Follow the fishNews Type: State, Regional Source: High Country News
Click here to read the article: https://www.hcn.org/issues/50.20/wildlife-follow-the-fish?utm_source=wcn1&utm_medium=email
On a moody September afternoon, Patrick Cross stood on top of a rock and inspected the banks of a creek that flowed steadily out of Beauty Lake, an alpine lake in the Beartooth Plateau, a vast stretch of high plateau on the border of Wyoming and Montana.
Cross, an ecologist at the Yellowstone Ecological Research Center in Bozeman, Montana, was looking for river otters. Nearly six years ago, he found some otter scat near here, a sign that the animals use to mark their territory. Otter scat is black and streaky, and it should be easy to see against the pale gray granite rocks. And otters typically prefer large flat surfaces onto which they can haul their entire bodies when they do their business.
“If I were an otter, I’d be pooping all over that thing,” Cross told me, pointing to a big flat rock a few steps away. He stepped confidently on the stony nubbins of granite that ringed the lake, never tripping, to reach the rock of his interest. His dog, Pika, an 11-year-old Montana cowdog, followed loyally. Cross knelt to get a closer look; sometimes, scat disaggregates and turns into a pile of translucent fish scales. But much to his disappointment, the rock was bare.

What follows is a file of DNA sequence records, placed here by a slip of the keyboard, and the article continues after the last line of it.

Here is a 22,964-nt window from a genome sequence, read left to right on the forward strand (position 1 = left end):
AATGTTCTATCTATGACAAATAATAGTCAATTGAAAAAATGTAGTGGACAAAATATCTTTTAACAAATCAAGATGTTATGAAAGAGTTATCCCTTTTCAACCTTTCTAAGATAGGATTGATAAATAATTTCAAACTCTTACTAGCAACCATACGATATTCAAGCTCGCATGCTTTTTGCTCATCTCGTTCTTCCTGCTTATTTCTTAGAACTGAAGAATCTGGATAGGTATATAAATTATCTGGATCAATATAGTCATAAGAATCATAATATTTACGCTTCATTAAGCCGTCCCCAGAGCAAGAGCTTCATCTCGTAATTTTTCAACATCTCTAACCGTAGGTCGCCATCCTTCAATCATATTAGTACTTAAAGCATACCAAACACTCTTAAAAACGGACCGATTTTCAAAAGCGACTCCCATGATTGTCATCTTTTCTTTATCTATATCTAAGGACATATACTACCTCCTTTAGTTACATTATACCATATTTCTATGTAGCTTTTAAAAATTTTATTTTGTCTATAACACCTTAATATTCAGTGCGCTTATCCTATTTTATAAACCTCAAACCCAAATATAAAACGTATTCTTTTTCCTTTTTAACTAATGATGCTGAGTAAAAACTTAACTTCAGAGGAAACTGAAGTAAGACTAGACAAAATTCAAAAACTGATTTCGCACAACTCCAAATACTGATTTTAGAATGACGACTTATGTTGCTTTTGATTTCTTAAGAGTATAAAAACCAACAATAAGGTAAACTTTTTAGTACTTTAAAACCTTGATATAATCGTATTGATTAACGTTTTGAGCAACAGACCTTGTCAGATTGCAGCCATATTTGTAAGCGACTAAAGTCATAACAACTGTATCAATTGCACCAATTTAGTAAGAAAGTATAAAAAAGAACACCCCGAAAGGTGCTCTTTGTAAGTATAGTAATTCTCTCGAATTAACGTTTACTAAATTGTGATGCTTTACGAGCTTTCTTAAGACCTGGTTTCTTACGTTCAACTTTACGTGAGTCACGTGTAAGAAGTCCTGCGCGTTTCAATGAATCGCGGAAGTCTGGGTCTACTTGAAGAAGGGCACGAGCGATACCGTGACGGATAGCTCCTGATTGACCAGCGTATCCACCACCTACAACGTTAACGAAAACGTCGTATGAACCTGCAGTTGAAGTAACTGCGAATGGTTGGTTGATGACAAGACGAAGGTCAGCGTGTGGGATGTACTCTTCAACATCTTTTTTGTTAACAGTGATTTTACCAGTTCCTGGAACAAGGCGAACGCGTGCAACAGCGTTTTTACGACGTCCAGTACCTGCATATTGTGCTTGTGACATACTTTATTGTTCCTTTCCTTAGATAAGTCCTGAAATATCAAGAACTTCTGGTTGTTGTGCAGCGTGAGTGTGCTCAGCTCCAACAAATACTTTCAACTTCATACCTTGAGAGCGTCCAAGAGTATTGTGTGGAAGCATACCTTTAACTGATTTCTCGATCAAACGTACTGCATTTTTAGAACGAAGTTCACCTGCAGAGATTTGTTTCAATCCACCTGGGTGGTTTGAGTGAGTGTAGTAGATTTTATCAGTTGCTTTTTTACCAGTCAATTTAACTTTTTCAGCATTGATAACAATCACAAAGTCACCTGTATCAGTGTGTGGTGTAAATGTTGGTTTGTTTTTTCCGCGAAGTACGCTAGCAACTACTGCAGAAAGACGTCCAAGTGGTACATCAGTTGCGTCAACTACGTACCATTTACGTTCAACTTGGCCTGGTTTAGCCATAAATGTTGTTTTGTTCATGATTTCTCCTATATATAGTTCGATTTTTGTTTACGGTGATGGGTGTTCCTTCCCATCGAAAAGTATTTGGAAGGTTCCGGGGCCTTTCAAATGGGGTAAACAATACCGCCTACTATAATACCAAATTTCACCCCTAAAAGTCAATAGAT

Otters were once unheard of in the Beartooths. In fact, there’s no evidence they’re native to this high alpine environment at all; their arrival appears to be part of the sweeping changes humans have brought to the plateau. In the 1960s, zoologists Donald Pattie and Nicolaas Verbeek spent years surveying the various mammals found in the Beartooths. They found creatures as small as dwarf shrews and as large as grizzly bears and mountain goats, but no otters. Continued but sporadic surveys done by field technicians and researchers at the Yellowstone Ecological Research Center in the 1990s yielded no sign of river otters, either. But for the last decade or so, there have been a few anecdotal reports from Cross, his colleagues, and some of the locals who frequent the plateau.